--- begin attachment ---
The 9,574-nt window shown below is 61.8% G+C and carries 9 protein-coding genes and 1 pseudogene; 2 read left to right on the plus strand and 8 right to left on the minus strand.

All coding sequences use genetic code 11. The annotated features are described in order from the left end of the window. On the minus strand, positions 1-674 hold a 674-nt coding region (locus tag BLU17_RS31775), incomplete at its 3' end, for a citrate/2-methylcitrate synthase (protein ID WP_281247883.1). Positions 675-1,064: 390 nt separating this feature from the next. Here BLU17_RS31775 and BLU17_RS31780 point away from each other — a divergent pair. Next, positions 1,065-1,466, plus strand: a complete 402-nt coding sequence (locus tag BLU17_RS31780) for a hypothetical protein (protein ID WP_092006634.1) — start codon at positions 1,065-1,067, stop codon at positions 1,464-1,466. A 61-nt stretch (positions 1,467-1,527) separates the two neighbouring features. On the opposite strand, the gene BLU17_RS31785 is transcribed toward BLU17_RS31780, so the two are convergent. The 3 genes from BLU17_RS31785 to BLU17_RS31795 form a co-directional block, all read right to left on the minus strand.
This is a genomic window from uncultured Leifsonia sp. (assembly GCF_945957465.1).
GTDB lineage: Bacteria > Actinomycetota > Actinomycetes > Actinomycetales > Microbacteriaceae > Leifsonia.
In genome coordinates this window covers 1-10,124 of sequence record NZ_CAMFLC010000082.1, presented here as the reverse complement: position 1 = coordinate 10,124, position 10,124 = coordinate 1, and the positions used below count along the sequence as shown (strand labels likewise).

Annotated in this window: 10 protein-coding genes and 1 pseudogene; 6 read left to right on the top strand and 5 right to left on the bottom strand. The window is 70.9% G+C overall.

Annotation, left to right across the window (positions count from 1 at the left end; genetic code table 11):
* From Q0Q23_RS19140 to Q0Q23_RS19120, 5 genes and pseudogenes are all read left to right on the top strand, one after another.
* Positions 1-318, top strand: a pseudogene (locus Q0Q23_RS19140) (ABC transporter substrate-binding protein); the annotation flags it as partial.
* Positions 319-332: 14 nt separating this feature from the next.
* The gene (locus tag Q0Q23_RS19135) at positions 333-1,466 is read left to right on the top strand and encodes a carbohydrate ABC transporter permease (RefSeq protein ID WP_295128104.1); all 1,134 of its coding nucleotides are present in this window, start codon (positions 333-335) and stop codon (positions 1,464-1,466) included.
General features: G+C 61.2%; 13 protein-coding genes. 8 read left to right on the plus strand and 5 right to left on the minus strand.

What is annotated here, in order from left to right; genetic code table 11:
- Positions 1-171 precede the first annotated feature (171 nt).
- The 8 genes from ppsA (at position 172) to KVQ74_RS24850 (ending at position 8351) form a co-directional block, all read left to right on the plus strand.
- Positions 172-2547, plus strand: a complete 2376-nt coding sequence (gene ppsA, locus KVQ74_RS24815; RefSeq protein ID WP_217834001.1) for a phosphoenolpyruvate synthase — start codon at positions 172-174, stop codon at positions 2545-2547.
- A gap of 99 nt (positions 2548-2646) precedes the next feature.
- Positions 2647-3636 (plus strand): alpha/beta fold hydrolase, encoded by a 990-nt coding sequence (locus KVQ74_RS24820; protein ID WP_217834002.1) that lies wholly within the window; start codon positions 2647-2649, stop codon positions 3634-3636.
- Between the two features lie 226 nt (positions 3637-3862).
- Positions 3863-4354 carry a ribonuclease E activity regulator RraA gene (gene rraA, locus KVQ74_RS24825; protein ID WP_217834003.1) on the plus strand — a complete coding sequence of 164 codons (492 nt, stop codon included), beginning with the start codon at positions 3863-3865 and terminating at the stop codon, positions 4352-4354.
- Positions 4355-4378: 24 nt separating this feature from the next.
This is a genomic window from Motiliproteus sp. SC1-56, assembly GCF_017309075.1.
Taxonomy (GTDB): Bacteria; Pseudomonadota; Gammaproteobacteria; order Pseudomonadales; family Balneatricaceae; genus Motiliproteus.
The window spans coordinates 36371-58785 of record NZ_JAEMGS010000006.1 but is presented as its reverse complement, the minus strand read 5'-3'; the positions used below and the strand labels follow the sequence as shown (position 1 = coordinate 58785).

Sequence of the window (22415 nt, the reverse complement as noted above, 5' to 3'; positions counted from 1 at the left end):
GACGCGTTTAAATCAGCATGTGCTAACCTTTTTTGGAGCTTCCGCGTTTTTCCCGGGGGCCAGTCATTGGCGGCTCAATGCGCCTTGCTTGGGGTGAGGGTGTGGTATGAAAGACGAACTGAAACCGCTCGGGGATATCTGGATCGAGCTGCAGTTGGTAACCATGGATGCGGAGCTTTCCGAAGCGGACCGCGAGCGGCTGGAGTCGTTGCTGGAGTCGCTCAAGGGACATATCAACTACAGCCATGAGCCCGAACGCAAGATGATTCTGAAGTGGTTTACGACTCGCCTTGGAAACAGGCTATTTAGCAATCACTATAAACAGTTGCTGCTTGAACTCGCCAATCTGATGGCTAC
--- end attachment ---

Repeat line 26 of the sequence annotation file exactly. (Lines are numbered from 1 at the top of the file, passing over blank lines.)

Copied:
GACGCGTTTAAATCAGCATGTGCTAACCTTTTTTGGAGCTTCCGCGTTTTTCCCGGGGGCCAGTCATTGGCGGCTCAATGCGCCTTGCTTGGGGTGAGGGTGTGGTATGAAAGACGAACTGAAACCGCTCGGGGATATCTGGATCGAGCTGCAGTTGGTAACCATGGATGCGGAGCTTTCCGAAGCGGACCGCGAGCGGCTGGAGTCGTTGCTGGAGTCGCTCAAGGGACATATCAACTACAGCCATGAGCCCGAACGCAAGATGATTCTGAAGTGGTTTACGACTCGCCTTGGAAACAGGCTATTTAGCAATCACTATAAACAGTTGCTGCTTGAACTCGCCAATCTGATGGCTAC